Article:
The Hard-Hearted Man

And there was a man in Maon, whose possessions were in Carmel; and the man was very great, and he had three thousand sheep, and a thousand goats: and he was shearing his sheep in Carmel. Now the name of the man was Nabal . . . [who] was churlish [rude] and evil in his doings; and he was of the house of Caleb. -1 Samuel 25:2-3

Here’s quite a character: his name is Nabal. You might say he’s the stereotypical rich jerk. It wasn’t that he was simply rich, but as the Bible says, he was churlish, that is to say, he was rude and lacked civility, and most likely treated those around him poorly. By all accounts he was arrogant, and probably abused his authority and used his riches in an oppressive way.

But worst of all, Scripture goes on to say that he was hard-hearted. One of his servants said of him: “for he is such a son of Belial [the devil], that a man cannot speak to him” (1 Samuel 25:17).

Imagine that: that there would be a man with such a sore and unpleasant demeanor that no one could even so much as speak to him. But I don’t think this simply means that he was ill-tempered, but that he was also stubborn, and couldn’t be reasoned with. That is, if by chance he would stop and listen to another’s counsel, he would not be dissuaded from doing evil, or be convinced of any wrong-doing.

Simply put, Nabal had a hard heart. And shortly thereafter, God gave him a reward that was fitting of his heart.

Nabal’s demise

In the Bible account of Nabal, David comes and watches over Nabal’s sheep and provides protection for his workers. Then afterward David sends messengers to Nabal asking for a favor, and Nabal’s reply is so rude and offensive that David is then determined to wipe out all that Nabal has because of his ignorant lack of gratitude in all that David had done for him.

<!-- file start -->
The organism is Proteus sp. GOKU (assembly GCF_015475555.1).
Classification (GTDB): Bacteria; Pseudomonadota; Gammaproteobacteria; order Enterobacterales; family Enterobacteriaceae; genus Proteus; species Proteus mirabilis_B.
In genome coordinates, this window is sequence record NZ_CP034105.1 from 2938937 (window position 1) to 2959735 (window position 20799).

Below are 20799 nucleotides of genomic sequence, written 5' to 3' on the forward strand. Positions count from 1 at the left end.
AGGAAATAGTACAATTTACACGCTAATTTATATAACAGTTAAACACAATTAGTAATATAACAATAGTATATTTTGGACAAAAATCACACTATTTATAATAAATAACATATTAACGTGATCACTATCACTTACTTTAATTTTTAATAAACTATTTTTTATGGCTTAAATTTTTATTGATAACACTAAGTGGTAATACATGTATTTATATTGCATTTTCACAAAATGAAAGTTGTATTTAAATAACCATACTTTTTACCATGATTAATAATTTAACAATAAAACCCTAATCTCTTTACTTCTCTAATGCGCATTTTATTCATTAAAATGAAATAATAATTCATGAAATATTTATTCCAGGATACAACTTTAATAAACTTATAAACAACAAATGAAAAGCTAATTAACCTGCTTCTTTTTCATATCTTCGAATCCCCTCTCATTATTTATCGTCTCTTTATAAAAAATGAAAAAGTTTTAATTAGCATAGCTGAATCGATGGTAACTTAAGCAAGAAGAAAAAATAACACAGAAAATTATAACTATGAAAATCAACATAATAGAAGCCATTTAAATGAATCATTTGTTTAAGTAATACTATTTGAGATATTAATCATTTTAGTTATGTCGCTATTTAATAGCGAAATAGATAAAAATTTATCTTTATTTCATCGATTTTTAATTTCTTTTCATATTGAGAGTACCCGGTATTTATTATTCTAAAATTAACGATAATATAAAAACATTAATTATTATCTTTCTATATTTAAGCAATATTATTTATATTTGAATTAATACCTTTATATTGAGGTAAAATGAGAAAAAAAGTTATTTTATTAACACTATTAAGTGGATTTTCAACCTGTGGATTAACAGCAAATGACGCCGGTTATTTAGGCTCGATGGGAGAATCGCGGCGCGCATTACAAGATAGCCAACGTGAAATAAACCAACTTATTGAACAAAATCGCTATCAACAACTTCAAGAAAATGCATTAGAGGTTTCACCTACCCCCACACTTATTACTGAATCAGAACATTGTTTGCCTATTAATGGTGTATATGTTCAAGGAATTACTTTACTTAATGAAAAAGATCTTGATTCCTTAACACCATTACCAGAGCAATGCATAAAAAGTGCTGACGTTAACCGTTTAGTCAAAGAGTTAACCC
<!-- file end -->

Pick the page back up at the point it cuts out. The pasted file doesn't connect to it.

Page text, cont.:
Luckily, Nabal’s wise wife takes gifts and apologies to David, and saves Nabal’s entire estate from certain destruction—a destrcution that Nabal was still entirely unaware of, given his hard heart and inability to listen to those around him. But when his wife explained what had happened, God finally rendered to this man what he deserved:

But it came to pass in the morning, when the wine was gone out of Nabal, and his wife had told him these things, that his heart died within him, and he became as a stone. And it came to pass about ten days after, that the LORD smote Nabal, that he died. -1 Samuel 25:37-38

The one with the hard heart himself became as stone, and only a few days later he perished.

A fatal flaw

A hard heart is a fatal flaw. It is basically arrogance and pride, to the extreme. But the trouble is, pride causes blindness, and most people who have a hard heart don’t know that they are proud. We would call it something other than pride: we would say that we’re “principled,” or “focused,” etc.

But the key is seeing the situation from God’s perspective, and what He sees is pride, plain and simple. “An high look, and a proud heart, and the plowing of the wicked, is sin” (Proverbs 21:4). When we look at ourselves from God’s vantage point, our pride seems vile; and not only that, but God seems much more holy: He’s much bigger than He is in our simple minds, and we should seem much smaller.

This lifting up of God, and lowering of ourselves, is the very principle behind worship. Worship helps us to see God from a divine perspective, and helps us to see ourselves from a more unbiased and unflattering perspective: from the viewpoint of God.

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